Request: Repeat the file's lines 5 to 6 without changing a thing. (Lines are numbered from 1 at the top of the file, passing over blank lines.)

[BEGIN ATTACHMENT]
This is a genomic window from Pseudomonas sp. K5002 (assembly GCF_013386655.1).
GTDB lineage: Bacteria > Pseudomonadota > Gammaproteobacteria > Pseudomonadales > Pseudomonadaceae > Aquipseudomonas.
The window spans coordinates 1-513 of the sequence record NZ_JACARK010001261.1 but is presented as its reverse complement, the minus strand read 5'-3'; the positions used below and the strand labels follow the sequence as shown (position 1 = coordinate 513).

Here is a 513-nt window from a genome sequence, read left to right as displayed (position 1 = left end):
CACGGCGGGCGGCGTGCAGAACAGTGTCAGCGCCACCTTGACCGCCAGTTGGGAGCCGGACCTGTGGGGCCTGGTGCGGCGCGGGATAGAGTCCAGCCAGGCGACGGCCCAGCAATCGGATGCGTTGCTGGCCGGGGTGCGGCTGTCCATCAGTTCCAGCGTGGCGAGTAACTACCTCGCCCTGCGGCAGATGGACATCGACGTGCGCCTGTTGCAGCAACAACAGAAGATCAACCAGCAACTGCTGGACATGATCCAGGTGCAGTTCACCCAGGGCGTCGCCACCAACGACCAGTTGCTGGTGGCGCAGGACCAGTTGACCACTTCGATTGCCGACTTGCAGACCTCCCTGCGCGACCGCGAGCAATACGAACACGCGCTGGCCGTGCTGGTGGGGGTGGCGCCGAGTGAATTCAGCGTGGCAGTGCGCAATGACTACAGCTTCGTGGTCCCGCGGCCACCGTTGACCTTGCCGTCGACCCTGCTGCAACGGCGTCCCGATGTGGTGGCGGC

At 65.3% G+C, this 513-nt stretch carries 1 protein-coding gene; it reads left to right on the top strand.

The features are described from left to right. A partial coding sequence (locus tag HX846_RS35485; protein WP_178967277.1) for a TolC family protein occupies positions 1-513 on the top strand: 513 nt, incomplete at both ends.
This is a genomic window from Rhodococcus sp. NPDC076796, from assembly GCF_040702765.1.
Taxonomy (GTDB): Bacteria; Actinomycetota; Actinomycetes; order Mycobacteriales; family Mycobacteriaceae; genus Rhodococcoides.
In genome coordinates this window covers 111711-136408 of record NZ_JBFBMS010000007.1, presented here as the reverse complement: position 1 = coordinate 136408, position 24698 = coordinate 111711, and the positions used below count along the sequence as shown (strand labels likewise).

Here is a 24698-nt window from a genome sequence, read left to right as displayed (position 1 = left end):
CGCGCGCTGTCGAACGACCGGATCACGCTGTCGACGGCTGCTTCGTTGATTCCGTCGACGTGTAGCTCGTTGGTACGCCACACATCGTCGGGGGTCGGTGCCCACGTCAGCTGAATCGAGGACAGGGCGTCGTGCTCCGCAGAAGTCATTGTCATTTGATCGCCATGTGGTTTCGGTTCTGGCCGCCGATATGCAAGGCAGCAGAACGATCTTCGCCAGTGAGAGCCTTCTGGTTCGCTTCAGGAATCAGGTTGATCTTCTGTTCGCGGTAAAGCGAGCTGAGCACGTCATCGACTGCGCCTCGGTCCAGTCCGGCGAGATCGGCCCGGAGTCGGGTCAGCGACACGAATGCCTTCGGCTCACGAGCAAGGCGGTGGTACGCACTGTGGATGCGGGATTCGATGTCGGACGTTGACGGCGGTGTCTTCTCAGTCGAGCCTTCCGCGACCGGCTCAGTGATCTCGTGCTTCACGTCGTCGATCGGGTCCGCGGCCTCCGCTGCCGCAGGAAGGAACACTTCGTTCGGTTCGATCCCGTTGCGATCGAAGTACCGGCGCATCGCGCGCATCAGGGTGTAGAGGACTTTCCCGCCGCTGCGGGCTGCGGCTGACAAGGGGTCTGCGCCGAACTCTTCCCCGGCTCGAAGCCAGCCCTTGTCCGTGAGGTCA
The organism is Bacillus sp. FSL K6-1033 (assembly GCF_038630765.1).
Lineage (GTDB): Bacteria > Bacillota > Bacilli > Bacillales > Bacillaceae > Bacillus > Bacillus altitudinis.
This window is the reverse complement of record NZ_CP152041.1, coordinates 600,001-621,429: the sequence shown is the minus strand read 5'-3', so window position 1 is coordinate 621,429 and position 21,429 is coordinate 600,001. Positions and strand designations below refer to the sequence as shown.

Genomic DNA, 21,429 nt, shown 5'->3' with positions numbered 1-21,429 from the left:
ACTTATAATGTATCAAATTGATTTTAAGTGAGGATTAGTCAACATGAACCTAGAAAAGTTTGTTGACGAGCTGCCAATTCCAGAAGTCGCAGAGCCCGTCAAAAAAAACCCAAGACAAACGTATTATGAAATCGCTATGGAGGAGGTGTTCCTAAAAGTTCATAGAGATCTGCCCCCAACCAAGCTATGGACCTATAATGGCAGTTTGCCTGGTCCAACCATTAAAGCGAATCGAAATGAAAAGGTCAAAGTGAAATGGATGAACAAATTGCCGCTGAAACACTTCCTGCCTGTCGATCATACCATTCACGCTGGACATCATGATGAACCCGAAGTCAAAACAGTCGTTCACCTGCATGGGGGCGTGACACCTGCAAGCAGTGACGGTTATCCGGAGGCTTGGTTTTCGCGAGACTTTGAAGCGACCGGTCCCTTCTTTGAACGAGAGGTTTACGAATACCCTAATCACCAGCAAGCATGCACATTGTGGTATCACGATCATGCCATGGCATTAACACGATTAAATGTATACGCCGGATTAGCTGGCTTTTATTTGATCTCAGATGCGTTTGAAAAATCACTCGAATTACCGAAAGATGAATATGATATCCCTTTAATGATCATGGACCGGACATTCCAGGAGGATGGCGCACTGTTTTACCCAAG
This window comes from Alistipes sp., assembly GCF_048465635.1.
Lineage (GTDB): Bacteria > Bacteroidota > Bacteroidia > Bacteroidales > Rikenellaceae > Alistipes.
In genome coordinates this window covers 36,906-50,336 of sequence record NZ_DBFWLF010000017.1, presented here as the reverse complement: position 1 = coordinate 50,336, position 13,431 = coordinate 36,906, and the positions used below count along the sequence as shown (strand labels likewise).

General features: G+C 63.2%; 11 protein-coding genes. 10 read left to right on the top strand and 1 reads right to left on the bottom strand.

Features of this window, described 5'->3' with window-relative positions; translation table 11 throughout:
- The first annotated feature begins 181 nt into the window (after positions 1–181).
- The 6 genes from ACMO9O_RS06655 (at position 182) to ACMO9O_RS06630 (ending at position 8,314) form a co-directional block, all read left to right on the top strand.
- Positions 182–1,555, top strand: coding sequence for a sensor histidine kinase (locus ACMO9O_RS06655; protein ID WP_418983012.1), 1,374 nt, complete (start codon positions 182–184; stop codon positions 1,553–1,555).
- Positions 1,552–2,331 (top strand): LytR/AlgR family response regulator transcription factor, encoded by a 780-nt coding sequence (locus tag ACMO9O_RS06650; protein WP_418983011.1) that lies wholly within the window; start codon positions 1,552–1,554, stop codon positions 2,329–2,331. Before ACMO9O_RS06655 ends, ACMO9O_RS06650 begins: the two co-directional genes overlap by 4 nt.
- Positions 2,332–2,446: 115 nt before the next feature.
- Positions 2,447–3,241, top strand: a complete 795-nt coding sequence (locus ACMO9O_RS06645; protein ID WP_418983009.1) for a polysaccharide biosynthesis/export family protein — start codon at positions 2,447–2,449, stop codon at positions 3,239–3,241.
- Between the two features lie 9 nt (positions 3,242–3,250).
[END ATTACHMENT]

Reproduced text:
CACGGCGGGCGGCGTGCAGAACAGTGTCAGCGCCACCTTGACCGCCAGTTGGGAGCCGGACCTGTGGGGCCTGGTGCGGCGCGGGATAGAGTCCAGCCAGGCGACGGCCCAGCAATCGGATGCGTTGCTGGCCGGGGTGCGGCTGTCCATCAGTTCCAGCGTGGCGAGTAACTACCTCGCCCTGCGGCAGATGGACATCGACGTGCGCCTGTTGCAGCAACAACAGAAGATCAACCAGCAACTGCTGGACATGATCCAGGTGCAGTTCACCCAGGGCGTCGCCACCAACGACCAGTTGCTGGTGGCGCAGGACCAGTTGACCACTTCGATTGCCGACTTGCAGACCTCCCTGCGCGACCGCGAGCAATACGAACACGCGCTGGCCGTGCTGGTGGGGGTGGCGCCGAGTGAATTCAGCGTGGCAGTGCGCAATGACTACAGCTTCGTGGTCCCGCGGCCACCGTTGACCTTGCCGTCGACCCTGCTGCAACGGCGTCCCGATGTGGTGGCGGC

At 65.3% G+C, this 513-nt stretch carries 1 protein-coding gene; it reads left to right on the top strand.